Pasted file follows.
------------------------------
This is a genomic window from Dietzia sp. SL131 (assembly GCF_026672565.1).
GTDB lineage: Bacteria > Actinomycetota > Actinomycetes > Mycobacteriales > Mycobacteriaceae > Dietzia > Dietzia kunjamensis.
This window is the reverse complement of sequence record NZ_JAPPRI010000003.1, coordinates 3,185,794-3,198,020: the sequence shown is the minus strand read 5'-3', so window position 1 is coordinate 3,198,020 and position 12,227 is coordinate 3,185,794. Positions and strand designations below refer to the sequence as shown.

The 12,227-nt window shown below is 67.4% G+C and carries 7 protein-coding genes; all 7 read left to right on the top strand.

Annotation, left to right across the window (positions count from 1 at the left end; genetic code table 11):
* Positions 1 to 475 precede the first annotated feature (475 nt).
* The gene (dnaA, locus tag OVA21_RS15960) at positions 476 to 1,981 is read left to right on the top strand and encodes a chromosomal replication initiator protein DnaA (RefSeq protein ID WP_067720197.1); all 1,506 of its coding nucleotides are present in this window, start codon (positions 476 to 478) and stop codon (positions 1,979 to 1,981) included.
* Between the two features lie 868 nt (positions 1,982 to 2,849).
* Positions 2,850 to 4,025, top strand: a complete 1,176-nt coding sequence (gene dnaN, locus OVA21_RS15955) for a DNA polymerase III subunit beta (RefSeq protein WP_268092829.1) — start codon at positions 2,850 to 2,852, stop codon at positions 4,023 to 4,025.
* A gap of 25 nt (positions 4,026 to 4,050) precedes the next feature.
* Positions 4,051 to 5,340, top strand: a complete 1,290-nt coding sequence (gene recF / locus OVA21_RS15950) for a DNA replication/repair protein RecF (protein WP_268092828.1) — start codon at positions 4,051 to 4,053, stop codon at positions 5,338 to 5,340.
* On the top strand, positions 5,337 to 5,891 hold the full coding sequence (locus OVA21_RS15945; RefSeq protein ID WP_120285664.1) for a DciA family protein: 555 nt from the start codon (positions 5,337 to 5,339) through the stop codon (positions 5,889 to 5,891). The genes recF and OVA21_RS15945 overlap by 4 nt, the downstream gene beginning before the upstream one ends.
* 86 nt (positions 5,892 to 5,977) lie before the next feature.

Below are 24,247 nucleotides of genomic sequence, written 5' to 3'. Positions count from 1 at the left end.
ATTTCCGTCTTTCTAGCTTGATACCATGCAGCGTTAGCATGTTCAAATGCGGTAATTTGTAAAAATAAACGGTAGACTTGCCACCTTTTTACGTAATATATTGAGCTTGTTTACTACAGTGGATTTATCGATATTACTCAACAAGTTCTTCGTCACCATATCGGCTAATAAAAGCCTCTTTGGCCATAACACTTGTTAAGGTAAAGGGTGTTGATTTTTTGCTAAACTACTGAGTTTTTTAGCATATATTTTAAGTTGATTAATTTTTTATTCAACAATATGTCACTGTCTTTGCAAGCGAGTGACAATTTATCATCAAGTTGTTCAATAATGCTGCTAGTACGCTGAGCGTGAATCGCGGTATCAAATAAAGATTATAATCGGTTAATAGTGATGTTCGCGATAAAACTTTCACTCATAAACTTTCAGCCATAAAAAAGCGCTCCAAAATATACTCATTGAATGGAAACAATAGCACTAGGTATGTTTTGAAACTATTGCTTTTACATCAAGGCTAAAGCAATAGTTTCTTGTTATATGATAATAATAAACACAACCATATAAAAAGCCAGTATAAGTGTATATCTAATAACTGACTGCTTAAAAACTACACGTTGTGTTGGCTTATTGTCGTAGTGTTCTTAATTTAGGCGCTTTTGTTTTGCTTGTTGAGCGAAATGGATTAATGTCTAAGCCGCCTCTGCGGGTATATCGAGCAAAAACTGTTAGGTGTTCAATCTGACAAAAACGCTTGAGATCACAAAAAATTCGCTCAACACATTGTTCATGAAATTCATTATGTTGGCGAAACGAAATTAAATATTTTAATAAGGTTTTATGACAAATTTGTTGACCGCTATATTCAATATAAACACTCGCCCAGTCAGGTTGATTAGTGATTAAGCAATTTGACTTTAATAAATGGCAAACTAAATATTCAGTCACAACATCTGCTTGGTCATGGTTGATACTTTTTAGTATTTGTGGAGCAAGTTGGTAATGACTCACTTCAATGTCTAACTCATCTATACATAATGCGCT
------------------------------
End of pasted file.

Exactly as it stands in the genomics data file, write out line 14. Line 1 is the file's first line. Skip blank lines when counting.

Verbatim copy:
Below are 24,247 nucleotides of genomic sequence, written 5' to 3'. Positions count from 1 at the left end.